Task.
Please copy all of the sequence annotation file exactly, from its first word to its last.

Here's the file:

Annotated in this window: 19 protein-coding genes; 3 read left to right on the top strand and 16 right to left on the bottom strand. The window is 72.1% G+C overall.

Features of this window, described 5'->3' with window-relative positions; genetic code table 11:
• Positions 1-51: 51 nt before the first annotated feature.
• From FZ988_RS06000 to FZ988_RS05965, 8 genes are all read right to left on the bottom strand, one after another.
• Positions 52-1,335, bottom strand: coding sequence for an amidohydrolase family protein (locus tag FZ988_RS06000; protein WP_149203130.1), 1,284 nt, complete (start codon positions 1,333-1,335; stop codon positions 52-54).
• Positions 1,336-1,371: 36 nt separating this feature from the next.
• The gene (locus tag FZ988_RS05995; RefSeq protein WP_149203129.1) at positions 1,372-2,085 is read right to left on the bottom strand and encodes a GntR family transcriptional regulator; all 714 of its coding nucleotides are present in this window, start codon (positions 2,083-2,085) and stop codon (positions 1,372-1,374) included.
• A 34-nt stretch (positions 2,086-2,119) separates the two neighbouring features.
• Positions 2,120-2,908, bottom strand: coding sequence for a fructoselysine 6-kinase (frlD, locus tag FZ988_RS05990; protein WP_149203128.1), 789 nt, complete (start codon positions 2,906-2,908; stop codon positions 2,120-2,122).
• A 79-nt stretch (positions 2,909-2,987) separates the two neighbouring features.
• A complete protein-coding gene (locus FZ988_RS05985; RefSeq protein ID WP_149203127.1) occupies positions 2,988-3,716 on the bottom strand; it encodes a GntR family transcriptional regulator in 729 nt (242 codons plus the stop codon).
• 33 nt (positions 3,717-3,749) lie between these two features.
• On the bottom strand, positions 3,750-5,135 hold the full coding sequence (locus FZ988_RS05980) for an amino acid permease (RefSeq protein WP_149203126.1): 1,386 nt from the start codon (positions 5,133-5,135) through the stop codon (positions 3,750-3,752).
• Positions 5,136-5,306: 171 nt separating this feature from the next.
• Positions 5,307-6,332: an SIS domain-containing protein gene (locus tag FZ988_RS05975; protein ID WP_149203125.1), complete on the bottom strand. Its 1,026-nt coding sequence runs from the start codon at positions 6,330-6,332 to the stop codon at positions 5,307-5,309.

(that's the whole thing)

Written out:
Annotated in this window: 19 protein-coding genes; 3 read left to right on the top strand and 16 right to left on the bottom strand. The window is 72.1% G+C overall.

Features of this window, described 5'->3' with window-relative positions; genetic code table 11:
• Positions 1-51: 51 nt before the first annotated feature.
• From FZ988_RS06000 to FZ988_RS05965, 8 genes are all read right to left on the bottom strand, one after another.
• Positions 52-1,335, bottom strand: coding sequence for an amidohydrolase family protein (locus tag FZ988_RS06000; protein WP_149203130.1), 1,284 nt, complete (start codon positions 1,333-1,335; stop codon positions 52-54).
• Positions 1,336-1,371: 36 nt separating this feature from the next.
• The gene (locus tag FZ988_RS05995; RefSeq protein WP_149203129.1) at positions 1,372-2,085 is read right to left on the bottom strand and encodes a GntR family transcriptional regulator; all 714 of its coding nucleotides are present in this window, start codon (positions 2,083-2,085) and stop codon (positions 1,372-1,374) included.
• A 34-nt stretch (positions 2,086-2,119) separates the two neighbouring features.
• Positions 2,120-2,908, bottom strand: coding sequence for a fructoselysine 6-kinase (frlD, locus tag FZ988_RS05990; protein WP_149203128.1), 789 nt, complete (start codon positions 2,906-2,908; stop codon positions 2,120-2,122).
• A 79-nt stretch (positions 2,909-2,987) separates the two neighbouring features.
• A complete protein-coding gene (locus FZ988_RS05985; RefSeq protein ID WP_149203127.1) occupies positions 2,988-3,716 on the bottom strand; it encodes a GntR family transcriptional regulator in 729 nt (242 codons plus the stop codon).
• 33 nt (positions 3,717-3,749) lie between these two features.
• On the bottom strand, positions 3,750-5,135 hold the full coding sequence (locus FZ988_RS05980) for an amino acid permease (RefSeq protein WP_149203126.1): 1,386 nt from the start codon (positions 5,133-5,135) through the stop codon (positions 3,750-3,752).
• Positions 5,136-5,306: 171 nt separating this feature from the next.
• Positions 5,307-6,332: an SIS domain-containing protein gene (locus tag FZ988_RS05975; protein ID WP_149203125.1), complete on the bottom strand. Its 1,026-nt coding sequence runs from the start codon at positions 6,330-6,332 to the stop codon at positions 5,307-5,309.